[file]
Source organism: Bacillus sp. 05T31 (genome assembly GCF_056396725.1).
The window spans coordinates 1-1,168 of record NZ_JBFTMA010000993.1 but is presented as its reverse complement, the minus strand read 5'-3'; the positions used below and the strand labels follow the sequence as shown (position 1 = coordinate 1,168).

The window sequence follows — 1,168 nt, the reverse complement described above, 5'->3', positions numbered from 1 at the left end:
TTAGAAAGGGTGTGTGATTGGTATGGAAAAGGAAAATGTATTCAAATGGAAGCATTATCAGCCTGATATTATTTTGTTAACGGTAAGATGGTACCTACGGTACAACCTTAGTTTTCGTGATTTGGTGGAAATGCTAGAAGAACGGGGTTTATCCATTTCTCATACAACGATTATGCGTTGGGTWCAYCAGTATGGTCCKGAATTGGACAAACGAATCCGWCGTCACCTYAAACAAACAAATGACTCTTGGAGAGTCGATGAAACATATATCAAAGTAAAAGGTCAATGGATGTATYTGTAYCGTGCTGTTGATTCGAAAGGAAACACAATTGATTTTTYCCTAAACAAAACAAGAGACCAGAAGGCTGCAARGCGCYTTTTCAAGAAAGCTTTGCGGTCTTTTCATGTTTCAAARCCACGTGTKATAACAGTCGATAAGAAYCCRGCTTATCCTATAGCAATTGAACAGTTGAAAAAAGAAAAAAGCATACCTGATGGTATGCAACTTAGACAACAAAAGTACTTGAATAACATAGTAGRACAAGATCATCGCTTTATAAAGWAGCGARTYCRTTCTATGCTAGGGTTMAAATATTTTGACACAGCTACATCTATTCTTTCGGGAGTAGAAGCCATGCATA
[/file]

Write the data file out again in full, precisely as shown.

Source organism: Bacillus sp. 05T31 (genome assembly GCF_056396725.1).
The window spans coordinates 1-1,168 of record NZ_JBFTMA010000993.1 but is presented as its reverse complement, the minus strand read 5'-3'; the positions used below and the strand labels follow the sequence as shown (position 1 = coordinate 1,168).

The window sequence follows — 1,168 nt, the reverse complement described above, 5'->3', positions numbered from 1 at the left end:
TTAGAAAGGGTGTGTGATTGGTATGGAAAAGGAAAATGTATTCAAATGGAAGCATTATCAGCCTGATATTATTTTGTTAACGGTAAGATGGTACCTACGGTACAACCTTAGTTTTCGTGATTTGGTGGAAATGCTAGAAGAACGGGGTTTATCCATTTCTCATACAACGATTATGCGTTGGGTWCAYCAGTATGGTCCKGAATTGGACAAACGAATCCGWCGTCACCTYAAACAAACAAATGACTCTTGGAGAGTCGATGAAACATATATCAAAGTAAAAGGTCAATGGATGTATYTGTAYCGTGCTGTTGATTCGAAAGGAAACACAATTGATTTTTYCCTAAACAAAACAAGAGACCAGAAGGCTGCAARGCGCYTTTTCAAGAAAGCTTTGCGGTCTTTTCATGTTTCAAARCCACGTGTKATAACAGTCGATAAGAAYCCRGCTTATCCTATAGCAATTGAACAGTTGAAAAAAGAAAAAAGCATACCTGATGGTATGCAACTTAGACAACAAAAGTACTTGAATAACATAGTAGRACAAGATCATCGCTTTATAAAGWAGCGARTYCRTTCTATGCTAGGGTTMAAATATTTTGACACAGCTACATCTATTCTTTCGGGAGTAGAAGCCATGCATA